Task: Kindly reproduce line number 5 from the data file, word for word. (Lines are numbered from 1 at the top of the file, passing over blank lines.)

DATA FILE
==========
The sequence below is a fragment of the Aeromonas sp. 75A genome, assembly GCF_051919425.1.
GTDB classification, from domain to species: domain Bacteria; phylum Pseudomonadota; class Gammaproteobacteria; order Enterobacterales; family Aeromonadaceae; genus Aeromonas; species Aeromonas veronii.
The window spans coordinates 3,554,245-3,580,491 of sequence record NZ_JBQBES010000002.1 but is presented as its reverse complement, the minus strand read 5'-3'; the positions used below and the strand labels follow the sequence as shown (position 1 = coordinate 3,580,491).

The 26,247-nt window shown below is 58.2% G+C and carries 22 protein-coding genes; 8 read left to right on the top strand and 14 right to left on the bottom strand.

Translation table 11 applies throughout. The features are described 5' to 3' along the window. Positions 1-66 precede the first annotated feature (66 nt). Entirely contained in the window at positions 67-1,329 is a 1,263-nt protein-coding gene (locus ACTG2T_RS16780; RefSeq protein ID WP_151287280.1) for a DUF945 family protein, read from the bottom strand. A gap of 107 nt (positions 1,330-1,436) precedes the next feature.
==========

Translation table 11 applies throughout. The features are described 5' to 3' along the window. Positions 1-66 precede the first annotated feature (66 nt). Entirely contained in the window at positions 67-1,329 is a 1,263-nt protein-coding gene (locus ACTG2T_RS16780; RefSeq protein ID WP_151287280.1) for a DUF945 family protein, read from the bottom strand. A gap of 107 nt (positions 1,330-1,436) precedes the next feature.